Barro Blanco: communities flooded despite rejected agreement – NGOs ask for withdrawal of CDM’s registration

On September 17, Ngäbe people rejected an agreement between top representatives and the government, signed only a month before. In the meantime, the test filling of the reservoir resumed which has flooded affected communities. Carbon Market Watch along with 80 other local and international NGOs, have called on the Panamanian authorities to withdraw the Barro Blanco hydro dam registration currently in place under the UN’s Clean Development Mechanism (CDM).

It has been almost 10 years since  concerns were first raised about the Barro Blanco hydroelectric project in Panama. Opposing groups in the CDM registered project include affected communities -who did not give their consent-,  the project developer GENISA, and the Panamanian authorities. On August 22 , the Panamanian government however thought it finally put an end to this conflict by signing an agreement with selected Ngäbe representatives. Just over a month later Barro Blanco is still nowhere close to being settled.

Contentious agreement

After months of negotiations behind closed doors, the highest representative of the Ngäbes (“cacica general”) along with a few other leaders (without representatives of the affected stakeholders), signed an agreement with the President of Panama, which still needed ratification by the Ngäbe Congress to enter into force. Text in the agreement grants permission to resume the heavily criticized test flooding, which was initiated at the end of May without prior notification to the Ngäbes. The flooding was stopped again two weeks later following national and international outcries.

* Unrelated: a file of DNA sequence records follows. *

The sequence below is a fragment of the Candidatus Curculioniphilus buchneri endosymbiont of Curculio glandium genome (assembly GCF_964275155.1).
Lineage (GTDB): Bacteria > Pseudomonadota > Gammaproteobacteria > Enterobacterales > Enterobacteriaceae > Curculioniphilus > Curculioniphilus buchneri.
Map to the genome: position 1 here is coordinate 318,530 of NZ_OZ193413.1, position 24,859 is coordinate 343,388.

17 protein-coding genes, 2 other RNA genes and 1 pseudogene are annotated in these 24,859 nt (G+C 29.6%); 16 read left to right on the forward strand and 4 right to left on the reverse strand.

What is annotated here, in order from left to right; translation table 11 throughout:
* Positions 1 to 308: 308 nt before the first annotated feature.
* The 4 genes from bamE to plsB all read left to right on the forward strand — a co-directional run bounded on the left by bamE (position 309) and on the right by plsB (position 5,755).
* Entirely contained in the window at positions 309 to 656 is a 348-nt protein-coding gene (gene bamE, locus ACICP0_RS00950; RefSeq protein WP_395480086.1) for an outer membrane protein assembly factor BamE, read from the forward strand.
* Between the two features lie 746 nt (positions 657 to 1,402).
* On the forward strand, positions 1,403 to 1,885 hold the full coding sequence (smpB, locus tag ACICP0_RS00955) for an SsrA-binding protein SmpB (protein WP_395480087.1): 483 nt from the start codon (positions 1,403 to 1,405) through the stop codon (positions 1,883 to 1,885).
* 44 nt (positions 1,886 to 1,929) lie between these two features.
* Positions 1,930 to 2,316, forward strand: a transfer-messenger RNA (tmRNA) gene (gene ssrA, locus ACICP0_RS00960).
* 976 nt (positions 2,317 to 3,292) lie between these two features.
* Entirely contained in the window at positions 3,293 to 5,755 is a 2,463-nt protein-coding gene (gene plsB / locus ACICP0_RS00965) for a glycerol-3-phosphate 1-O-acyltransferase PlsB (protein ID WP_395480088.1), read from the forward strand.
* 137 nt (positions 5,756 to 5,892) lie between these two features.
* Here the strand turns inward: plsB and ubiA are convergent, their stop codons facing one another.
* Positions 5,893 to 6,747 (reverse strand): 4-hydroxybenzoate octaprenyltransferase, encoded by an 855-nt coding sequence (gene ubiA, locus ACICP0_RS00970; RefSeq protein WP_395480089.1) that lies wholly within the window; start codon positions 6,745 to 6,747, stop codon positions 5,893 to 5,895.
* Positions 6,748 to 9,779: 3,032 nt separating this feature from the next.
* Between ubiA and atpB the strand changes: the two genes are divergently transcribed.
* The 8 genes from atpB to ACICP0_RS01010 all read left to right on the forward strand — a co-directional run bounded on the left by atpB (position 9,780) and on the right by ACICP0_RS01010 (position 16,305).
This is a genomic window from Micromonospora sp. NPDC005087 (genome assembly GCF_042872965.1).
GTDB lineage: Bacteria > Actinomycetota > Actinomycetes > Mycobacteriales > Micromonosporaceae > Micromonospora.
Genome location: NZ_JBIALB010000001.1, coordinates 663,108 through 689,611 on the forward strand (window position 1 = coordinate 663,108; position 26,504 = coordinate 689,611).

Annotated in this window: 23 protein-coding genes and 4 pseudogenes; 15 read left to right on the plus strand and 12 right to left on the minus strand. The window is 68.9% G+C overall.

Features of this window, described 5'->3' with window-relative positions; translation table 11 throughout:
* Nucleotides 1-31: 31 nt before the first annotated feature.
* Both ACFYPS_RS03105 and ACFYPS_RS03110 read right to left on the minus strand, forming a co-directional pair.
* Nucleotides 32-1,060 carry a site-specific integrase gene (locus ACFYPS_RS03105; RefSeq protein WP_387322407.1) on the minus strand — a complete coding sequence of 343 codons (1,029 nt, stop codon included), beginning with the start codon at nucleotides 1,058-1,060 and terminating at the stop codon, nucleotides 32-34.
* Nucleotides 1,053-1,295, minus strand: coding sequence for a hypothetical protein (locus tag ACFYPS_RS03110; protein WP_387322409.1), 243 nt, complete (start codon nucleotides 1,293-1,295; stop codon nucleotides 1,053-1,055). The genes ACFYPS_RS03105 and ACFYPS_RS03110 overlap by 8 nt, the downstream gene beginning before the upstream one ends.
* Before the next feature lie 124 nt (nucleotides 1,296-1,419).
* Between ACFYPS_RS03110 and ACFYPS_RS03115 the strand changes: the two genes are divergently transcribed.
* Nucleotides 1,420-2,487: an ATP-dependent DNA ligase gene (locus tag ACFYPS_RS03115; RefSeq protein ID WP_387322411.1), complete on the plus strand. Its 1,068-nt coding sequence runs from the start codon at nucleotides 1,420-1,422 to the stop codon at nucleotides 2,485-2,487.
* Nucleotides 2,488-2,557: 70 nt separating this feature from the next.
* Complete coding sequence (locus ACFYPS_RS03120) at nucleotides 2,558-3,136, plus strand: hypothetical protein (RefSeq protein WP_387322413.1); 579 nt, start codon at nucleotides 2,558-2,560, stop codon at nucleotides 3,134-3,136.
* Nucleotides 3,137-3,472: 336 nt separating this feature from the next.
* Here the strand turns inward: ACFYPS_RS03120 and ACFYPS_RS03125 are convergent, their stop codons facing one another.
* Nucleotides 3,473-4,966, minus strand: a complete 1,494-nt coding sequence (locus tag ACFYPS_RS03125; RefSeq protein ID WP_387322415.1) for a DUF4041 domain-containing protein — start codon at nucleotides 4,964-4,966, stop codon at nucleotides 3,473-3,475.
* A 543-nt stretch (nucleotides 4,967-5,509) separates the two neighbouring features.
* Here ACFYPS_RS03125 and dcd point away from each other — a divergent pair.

Far from what the government had hoped, the agreement failed to resolve anything. Following a very tense and chaotic signing ceremony, dozens of Ngäbes took to the streets to protest the agreement and to question their leadership. They set up road blocks -the Ngäbe’s main way of protesting- in various parts of their territory. On August 17, three days prior to the signing of the still to be ratified agreement, Carbon Market Watch learned from local affected communities that the ‘test flooding’ had resumed, again without any prior notification.

Communities flooded

Flood waters begun to rise again reaching very quickly the community of Quebrada Caña, affecting the first houses. On September 9, the water reached the Kiad Community, forcing people to leave their lands and go uphill to homes of relatives. Similar to what they did at the end of May, international NGOs, including Carbon Market Watch, echoed calls from the Panamanian Human Rights network and the national Ombudsman to suspend the flooding to prevent any further harm to the communities and to clarify the situation.

The flooding, however, was not suspended and is still ongoing.  On September 17, Barro Blanco made national headline news again as the Ngäbe Congress definitively put an end to the government’s hopes, dismissing its cacica general and rejecting the agreement. The Congress set up a new working group, including a representative of the affected communities, to discuss Barro Blanco.

Withdrawal of CDM registration

In parallel, Carbon Market Watch, in collaboration with the Land Rights Now initiative, launched an international action, calling the Environment Minister to withdraw Panama’s letter of approval for Barro Blanco’s CDM registration. The letter was signed by 80 international, national and local organisations worldwide and was delivered by hand to the Panamanian Ambassador to the European Union on September 8.

Given the very low price of Certified Emission Reductions (CERs), such a move would have a minor financial impact but could be very symbolic, as it would be the first time a CDM registration is withdrawn over human rights violations.

In August 2015, the Minister of Environment fined GENISA $775,000 for failing to find an agreement with the Ngäbes. Withdrawal of Barro Blanco’s CDM registration would send a strong signal to companies and international banks that human rights violations will not be tolerated in climate action.

By Pierre-Jean Brasier